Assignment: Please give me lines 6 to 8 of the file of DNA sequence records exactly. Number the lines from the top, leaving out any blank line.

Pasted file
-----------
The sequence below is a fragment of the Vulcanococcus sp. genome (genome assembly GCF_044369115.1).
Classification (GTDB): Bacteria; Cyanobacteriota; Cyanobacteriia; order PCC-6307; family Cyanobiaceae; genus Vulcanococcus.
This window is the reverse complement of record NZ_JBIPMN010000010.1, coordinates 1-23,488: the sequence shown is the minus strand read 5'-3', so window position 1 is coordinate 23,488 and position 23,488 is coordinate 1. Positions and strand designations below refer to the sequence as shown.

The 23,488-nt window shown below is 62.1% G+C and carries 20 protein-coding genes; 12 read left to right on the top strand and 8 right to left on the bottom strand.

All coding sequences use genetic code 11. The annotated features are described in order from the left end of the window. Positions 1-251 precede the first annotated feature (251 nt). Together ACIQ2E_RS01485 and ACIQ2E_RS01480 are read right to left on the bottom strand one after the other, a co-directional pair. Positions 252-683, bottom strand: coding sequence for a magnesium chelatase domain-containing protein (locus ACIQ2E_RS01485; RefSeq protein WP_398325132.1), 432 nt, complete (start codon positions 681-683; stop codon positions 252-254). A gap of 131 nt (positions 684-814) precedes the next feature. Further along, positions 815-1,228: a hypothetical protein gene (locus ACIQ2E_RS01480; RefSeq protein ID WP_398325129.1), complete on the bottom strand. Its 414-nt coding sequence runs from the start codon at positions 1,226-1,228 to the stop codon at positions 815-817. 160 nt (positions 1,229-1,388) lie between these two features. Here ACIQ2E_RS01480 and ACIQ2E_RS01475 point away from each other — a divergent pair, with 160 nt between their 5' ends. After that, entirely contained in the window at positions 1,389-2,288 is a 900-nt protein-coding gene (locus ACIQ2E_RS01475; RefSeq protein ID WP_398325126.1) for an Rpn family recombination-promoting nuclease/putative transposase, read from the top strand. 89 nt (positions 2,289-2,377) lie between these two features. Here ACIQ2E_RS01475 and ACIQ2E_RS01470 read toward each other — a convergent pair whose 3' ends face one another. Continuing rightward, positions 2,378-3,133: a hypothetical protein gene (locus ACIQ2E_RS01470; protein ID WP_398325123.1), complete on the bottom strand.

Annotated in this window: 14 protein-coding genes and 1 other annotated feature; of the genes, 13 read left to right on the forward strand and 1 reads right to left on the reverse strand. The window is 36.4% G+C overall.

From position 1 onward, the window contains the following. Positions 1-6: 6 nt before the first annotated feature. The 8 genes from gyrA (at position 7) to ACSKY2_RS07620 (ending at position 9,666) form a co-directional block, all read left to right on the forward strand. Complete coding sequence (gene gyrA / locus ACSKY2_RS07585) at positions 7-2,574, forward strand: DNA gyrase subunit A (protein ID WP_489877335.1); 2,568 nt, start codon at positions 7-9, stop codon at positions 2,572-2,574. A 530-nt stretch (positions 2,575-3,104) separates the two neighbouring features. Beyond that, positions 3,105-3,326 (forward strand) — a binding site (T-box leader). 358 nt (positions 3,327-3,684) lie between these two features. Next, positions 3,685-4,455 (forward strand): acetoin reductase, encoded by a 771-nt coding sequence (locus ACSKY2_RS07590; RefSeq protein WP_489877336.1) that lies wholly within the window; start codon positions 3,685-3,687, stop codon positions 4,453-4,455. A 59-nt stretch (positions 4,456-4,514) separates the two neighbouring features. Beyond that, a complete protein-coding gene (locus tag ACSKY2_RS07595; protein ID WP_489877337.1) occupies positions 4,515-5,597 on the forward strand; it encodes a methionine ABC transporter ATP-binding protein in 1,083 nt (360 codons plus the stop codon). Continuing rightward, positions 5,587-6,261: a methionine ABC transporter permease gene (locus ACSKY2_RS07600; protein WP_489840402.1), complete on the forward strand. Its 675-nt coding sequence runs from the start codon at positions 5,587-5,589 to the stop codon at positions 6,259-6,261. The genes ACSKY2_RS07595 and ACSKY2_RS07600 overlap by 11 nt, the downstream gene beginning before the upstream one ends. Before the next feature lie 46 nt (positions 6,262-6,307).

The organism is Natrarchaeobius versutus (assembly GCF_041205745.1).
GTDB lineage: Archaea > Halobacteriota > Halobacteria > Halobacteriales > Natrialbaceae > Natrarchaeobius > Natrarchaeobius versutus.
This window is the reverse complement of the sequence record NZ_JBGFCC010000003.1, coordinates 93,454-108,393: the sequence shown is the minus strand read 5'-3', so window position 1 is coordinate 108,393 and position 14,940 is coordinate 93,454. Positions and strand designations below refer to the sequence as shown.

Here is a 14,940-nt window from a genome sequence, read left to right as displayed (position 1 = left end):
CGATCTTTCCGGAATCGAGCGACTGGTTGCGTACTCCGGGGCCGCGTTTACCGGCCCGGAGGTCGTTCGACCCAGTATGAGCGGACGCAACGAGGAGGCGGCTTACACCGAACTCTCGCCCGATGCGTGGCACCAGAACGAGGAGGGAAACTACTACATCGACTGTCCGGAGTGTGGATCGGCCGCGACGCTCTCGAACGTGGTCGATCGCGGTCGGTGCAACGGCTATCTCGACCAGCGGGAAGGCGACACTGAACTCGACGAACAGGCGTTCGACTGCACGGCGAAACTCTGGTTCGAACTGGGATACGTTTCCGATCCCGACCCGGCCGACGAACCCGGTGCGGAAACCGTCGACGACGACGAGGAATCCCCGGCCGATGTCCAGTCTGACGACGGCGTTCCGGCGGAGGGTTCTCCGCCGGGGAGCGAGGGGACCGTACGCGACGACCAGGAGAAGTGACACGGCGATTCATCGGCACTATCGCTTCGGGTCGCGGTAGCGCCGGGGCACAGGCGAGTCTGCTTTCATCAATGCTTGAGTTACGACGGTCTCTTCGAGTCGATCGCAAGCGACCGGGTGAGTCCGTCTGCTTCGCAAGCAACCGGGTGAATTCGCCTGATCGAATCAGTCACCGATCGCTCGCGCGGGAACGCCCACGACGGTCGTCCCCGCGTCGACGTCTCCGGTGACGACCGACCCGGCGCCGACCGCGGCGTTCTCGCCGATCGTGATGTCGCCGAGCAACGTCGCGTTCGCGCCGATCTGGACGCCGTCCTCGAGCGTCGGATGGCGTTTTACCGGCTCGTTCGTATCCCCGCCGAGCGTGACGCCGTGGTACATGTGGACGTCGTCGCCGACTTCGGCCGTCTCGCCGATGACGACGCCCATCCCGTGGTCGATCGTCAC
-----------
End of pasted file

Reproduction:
Annotated in this window: 14 protein-coding genes and 1 other annotated feature; of the genes, 13 read left to right on the forward strand and 1 reads right to left on the reverse strand. The window is 36.4% G+C overall.

From position 1 onward, the window contains the following. Positions 1-6: 6 nt before the first annotated feature. The 8 genes from gyrA (at position 7) to ACSKY2_RS07620 (ending at position 9,666) form a co-directional block, all read left to right on the forward strand. Complete coding sequence (gene gyrA / locus ACSKY2_RS07585) at positions 7-2,574, forward strand: DNA gyrase subunit A (protein ID WP_489877335.1); 2,568 nt, start codon at positions 7-9, stop codon at positions 2,572-2,574. A 530-nt stretch (positions 2,575-3,104) separates the two neighbouring features. Beyond that, positions 3,105-3,326 (forward strand) — a binding site (T-box leader). 358 nt (positions 3,327-3,684) lie between these two features. Next, positions 3,685-4,455 (forward strand): acetoin reductase, encoded by a 771-nt coding sequence (locus ACSKY2_RS07590; RefSeq protein WP_489877336.1) that lies wholly within the window; start codon positions 3,685-3,687, stop codon positions 4,453-4,455. A 59-nt stretch (positions 4,456-4,514) separates the two neighbouring features. Beyond that, a complete protein-coding gene (locus tag ACSKY2_RS07595; protein ID WP_489877337.1) occupies positions 4,515-5,597 on the forward strand; it encodes a methionine ABC transporter ATP-binding protein in 1,083 nt (360 codons plus the stop codon). Continuing rightward, positions 5,587-6,261: a methionine ABC transporter permease gene (locus ACSKY2_RS07600; protein WP_489840402.1), complete on the forward strand. Its 675-nt coding sequence runs from the start codon at positions 5,587-5,589 to the stop codon at positions 6,259-6,261. The genes ACSKY2_RS07595 and ACSKY2_RS07600 overlap by 11 nt, the downstream gene beginning before the upstream one ends. Before the next feature lie 46 nt (positions 6,262-6,307).

The organism is Natrarchaeobius versutus (assembly GCF_041205745.1).